1. God bless you! I quite agree that animals–both wild and our pets–have some kind of relationship with God. (One thinks, for example, of the lion roaring in hunger, seeking his food from God in Psalm 104.) The question is whether or not creation as a whole being freed means that each animal as an individual will experience resurrection, as well as the type of consciousness that would allow it to recognize its previous owners and previous life. My guess is that the link that love establishes with animals provides the pathway to their restoration in the age to come. And thank you for the Dominion documentary. Man as a species has a lot to answer for in its treatment of animals. Our divine mandate to rule over the animals (Genesis 1:26) is a mandate to care for them, not to use them badly.

  5. Not just children have these concerns. My wife and I are middle-aged and have no children but our “fur babies”. Needless to say we are very attached to them and concerned for their well being. Thank you for this article.

  6. I think that God does not want to see any of His creation perish and when the world is renewed everything will be renewed with it. The question is will we be there to be a part of God’s Kingdom. The difference between me and my beloved cat is that I have a choice to be with God or not

    1. Amen! We do have a choice.
      Yesterday, our Priest was concluding his homily with a similar reminder and today I was reading one of Fr. Lawrence’s posts at “Reflections in Christ” where he made this statement and asked this question – “….one with the heart of the servant will still find opportunities to serve. For what could be better than kneeling and receiving commands from the Lord and having the opportunity to do His will and please Him?”


      Indeed! What could be better?
      “…a weight of glory far beyond all comparison, one so immense that mere flesh and blood cannot receive it (2 Corinthians 4:17, 1 Corinthians 15:50). Unless God had raised us and made us powerful and imperishable, our frail mortal flesh could not bear such waves of glory and joy.”

      1. Speaking of regeneration, in [Mat 19:26-29 KJV], our LORD said,
        26 But Jesus beheld [them], and said unto them, With men this is impossible; but with God all things are possible.
        27 Then answered Peter and said unto him, Behold, we have forsaken all, and followed thee; what shall we have therefore?
        28 And Jesus said unto them, Verily I say unto you, That ye which have followed me, in the regeneration when the Son of man shall sit in the throne of his glory, ye also shall sit upon twelve thrones, judging the twelve tribes of Israel.
        29 And every one that hath forsaken houses, or brethren, or sisters, or father, or mother, or wife, or children, or lands, for my name’s sake, shall receive an hundredfold, and shall inherit everlasting life.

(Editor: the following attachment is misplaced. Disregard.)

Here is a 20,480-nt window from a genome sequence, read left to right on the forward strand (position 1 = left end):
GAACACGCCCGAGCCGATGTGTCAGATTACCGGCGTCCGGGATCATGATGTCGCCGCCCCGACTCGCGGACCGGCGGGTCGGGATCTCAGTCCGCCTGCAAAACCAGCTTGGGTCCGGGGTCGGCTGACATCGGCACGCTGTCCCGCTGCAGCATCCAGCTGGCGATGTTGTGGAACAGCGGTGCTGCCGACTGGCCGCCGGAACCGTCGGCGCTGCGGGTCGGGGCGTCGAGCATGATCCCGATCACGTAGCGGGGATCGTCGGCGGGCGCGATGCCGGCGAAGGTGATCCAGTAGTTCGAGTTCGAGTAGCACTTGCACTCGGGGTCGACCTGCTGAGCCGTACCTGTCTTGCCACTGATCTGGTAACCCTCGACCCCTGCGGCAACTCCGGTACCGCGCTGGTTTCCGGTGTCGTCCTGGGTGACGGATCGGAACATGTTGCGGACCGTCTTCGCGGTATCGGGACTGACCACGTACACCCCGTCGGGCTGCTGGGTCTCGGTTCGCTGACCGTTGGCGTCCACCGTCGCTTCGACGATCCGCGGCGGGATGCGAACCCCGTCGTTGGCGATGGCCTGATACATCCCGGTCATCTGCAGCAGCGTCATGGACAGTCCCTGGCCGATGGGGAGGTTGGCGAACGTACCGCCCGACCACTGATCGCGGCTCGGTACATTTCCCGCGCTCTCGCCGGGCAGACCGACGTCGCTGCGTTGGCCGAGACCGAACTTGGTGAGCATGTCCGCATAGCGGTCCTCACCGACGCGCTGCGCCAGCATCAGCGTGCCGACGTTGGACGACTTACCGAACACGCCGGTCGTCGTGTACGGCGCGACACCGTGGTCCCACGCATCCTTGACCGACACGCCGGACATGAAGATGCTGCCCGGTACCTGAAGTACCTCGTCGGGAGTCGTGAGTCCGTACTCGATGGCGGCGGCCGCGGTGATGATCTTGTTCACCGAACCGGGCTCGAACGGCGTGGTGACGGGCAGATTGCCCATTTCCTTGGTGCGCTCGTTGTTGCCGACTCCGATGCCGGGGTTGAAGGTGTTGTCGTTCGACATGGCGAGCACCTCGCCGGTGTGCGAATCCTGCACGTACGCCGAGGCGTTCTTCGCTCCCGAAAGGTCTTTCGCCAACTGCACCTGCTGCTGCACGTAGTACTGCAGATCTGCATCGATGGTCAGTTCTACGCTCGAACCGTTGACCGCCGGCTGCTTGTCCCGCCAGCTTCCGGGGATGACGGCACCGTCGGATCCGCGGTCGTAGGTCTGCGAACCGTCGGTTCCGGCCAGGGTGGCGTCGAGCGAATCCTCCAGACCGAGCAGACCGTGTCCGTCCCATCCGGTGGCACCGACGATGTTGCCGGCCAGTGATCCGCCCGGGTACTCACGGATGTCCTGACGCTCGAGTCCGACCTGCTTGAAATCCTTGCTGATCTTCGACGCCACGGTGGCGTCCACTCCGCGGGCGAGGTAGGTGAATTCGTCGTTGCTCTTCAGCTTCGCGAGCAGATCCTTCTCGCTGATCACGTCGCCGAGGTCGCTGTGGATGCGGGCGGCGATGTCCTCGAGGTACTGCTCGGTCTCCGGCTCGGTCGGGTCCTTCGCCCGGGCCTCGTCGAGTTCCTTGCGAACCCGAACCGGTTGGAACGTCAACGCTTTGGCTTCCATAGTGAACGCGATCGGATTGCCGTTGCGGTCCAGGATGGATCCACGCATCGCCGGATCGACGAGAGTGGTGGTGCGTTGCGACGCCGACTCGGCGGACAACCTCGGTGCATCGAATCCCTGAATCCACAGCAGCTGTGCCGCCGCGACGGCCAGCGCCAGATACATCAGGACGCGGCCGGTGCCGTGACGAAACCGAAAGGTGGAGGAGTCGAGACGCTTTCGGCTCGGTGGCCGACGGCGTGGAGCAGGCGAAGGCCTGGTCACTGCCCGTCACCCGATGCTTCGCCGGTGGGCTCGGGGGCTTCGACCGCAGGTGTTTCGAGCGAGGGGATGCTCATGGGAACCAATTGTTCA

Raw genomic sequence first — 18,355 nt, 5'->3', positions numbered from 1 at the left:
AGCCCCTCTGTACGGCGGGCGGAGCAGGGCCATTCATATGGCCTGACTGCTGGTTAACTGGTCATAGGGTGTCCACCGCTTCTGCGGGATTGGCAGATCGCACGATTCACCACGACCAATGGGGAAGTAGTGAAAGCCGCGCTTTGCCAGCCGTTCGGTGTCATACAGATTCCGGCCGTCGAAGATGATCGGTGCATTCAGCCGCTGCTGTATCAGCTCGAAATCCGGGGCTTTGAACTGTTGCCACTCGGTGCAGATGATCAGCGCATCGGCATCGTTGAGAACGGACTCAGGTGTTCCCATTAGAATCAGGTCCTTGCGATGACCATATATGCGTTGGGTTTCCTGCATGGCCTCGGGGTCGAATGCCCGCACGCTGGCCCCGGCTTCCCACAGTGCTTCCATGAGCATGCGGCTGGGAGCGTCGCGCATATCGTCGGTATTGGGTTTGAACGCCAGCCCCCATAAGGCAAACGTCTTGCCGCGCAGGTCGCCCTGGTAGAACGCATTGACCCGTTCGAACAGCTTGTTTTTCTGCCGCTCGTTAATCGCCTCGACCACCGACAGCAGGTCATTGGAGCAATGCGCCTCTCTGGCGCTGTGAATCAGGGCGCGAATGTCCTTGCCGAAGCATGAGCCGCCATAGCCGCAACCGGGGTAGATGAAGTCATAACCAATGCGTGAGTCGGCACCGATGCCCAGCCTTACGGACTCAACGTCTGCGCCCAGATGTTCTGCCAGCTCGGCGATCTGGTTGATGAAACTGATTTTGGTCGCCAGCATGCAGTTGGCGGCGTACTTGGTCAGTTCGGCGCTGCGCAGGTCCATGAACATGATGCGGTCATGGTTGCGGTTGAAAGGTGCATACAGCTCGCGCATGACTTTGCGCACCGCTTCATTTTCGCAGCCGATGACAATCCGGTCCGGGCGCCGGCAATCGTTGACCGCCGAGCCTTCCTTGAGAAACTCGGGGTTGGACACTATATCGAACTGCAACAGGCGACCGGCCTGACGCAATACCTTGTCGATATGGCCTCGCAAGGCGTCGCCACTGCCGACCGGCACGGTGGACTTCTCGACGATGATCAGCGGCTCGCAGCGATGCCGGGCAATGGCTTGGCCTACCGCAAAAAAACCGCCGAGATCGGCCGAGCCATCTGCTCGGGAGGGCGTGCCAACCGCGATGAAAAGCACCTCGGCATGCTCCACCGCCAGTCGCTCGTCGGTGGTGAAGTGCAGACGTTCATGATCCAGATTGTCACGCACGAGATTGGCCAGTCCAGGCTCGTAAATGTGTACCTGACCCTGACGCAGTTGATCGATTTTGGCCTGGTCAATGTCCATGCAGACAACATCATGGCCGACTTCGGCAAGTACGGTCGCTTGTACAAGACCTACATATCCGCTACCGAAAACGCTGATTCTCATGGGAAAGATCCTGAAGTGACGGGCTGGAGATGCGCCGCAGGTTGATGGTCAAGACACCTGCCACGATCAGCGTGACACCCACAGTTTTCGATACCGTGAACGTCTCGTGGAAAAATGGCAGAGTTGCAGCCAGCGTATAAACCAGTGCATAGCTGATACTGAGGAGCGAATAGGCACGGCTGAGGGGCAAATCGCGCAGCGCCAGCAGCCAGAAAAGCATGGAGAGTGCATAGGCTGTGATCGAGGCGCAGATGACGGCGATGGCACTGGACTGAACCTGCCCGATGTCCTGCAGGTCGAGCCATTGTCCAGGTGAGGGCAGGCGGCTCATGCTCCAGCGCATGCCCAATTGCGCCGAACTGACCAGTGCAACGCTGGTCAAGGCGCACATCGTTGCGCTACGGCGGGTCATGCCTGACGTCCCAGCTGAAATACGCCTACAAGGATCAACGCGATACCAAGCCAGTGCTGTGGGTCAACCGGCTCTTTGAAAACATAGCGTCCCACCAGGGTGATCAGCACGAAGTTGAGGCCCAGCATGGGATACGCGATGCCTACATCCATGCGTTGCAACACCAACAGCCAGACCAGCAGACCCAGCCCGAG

As Fr. Lawrence wrote in his commentary on the Gospel of Matthew “Every sacrifice of earthly security will be gloriously rewarded.”

  7. At the loss of (numerous) pet rabbits, I have had to comfort my children… I told them if God see when a little sparrow falls to the ground, then surely he cares for our little bunnies too. One of my sons loves to read psalm 22(23). He says it reminds him of our rabbits. They certainly would love green pastures… our rabbits are buried under stones with crosses painted on them. I am not sure if it is theologically correct, but I would rather err on the side of caring too much than caring too little.

  8. While it doesn’t answer the question raised by the title of this post, I’ve always been fascinated by the account of the covenant God made after the flood. It was not established with man (Noah and his family) alone, but with all living creatures.

    “And God spake unto Noah, and to his sons with him, saying, And I, behold, I establish my covenant with you, and with your seed after you; and with every living creature that is with you, of the fowl, of the cattle, and of every beast of the earth with you; from all that go out of the ark, to every beast of the earth. And I will establish my covenant with you; neither shall all flesh be cut off any more by the waters of a flood; neither shall there any more be a flood to destroy the earth. And God said, This is the token of the covenant which I make between me and you and every living creature that is with you, for perpetual generations: I do set my bow in the cloud, and it shall be for a token of a covenant between me and the earth. And it shall come to pass, when I bring a cloud over the earth, that the bow shall be seen in the cloud: and I will remember my covenant, which is between me and you and every living creature of all flesh; and the waters shall no more become a flood to destroy all flesh. And the bow shall be in the cloud; and I will look upon it, that I may remember the everlasting covenant between God and every living creature of all flesh that is upon the earth. And God said unto Noah, This is the token of the covenant, which I have established between me and all flesh that is upon the earth.”